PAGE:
Wednesday, May 24, 2006

Aftermath

Beginning in the lobby of the municipal building after Council's budget vote Monday night, everywhere I go, people are talking about recruiting candidates for City Council. On Tuesday, I heard it at two different awards ceremonies at my kids' school (parents and teachers), and from folks whose kids are long since grown and gone at a lunchtime meeting.

This morning, I heard the same thing at Rotary.

The seats that are up for election next June are those held by Abbatiello, Bradshaw, and Dunlap. I've heard that Bradshaw isn't planning to run again, but I haven't heard it from him, so take it for what it's worth -- not much. I've also heard that Abbatiello has changed his mind (having said before that he would not run again, and apparently now deciding that he will). Ditto the disclaimer.

But, rather than talk about changing people just now, I'd rather give some thought to changing a process: specifically, the City's budget process.

Having been through (several times) the sometimes tedious exercise of going through the school system budget line by line, in a public, televised meeting, I know it's a lot of work. I also know that it gives each school board member a much better understanding of exactly where the resources are allocated, and why some expenses rise at a higher rate than others. It also makes for a much more open and transparent process for the public, which is good. It gives us a chance to ask questions, and for the public to hear the answers to these questions.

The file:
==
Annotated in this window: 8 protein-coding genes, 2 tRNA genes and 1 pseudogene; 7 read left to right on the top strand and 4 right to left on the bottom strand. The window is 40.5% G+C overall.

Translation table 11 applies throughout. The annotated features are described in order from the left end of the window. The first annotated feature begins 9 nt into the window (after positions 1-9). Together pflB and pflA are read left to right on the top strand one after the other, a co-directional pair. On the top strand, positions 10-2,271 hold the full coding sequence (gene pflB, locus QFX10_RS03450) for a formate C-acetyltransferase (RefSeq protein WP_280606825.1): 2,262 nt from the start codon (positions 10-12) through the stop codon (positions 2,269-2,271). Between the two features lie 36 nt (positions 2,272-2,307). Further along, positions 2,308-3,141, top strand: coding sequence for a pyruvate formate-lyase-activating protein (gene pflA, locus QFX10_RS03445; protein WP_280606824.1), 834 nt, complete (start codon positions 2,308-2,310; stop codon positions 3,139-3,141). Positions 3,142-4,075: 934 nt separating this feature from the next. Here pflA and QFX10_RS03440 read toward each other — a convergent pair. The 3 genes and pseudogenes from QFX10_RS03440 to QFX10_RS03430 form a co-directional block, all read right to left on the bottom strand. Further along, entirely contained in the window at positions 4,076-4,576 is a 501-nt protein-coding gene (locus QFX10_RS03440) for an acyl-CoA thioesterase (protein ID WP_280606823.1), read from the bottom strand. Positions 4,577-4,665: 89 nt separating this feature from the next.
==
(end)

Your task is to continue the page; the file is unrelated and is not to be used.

City Council, in recent years, has delegated the process to a committee of three (Abbatiello, Mosby, and Golden). The deliberations take place in a small training room, usually in daytime meetings that are inconvenient for public attendance, and are not televised. Thus, when the public readings arrive in May, the appearance is that it's long since been settled.

Because all members of council bear responsibility for the budget and tax rate, I strongly believe that it would be a better process for all seven members to participate, and that there should be a televised work session where the entire budget is reviewed line by line. After all, they really only have two primary responsibilities: policy and finance.

Just like the school board.

In fairness, they do many things well: their packets are all online for citizen review, and the budgets are also posted on their website. The school board should do the same... it's one of those things that have been put off for lack of funding for the appropriate software and technical staff, but it needs to happen.

The thing that they do not do well lies in delegating one of their greatest responsibilities to a small group, and that needs to change. Before next year. And if the citizens demand it, they can certainly make it happen in just one vote.

Perhaps another needed change is in the strategic plan, which excludes any meaningful mention of education, but has a definite (in this case, negative) impact on education through the fiancial model -- but that's another day's topic.

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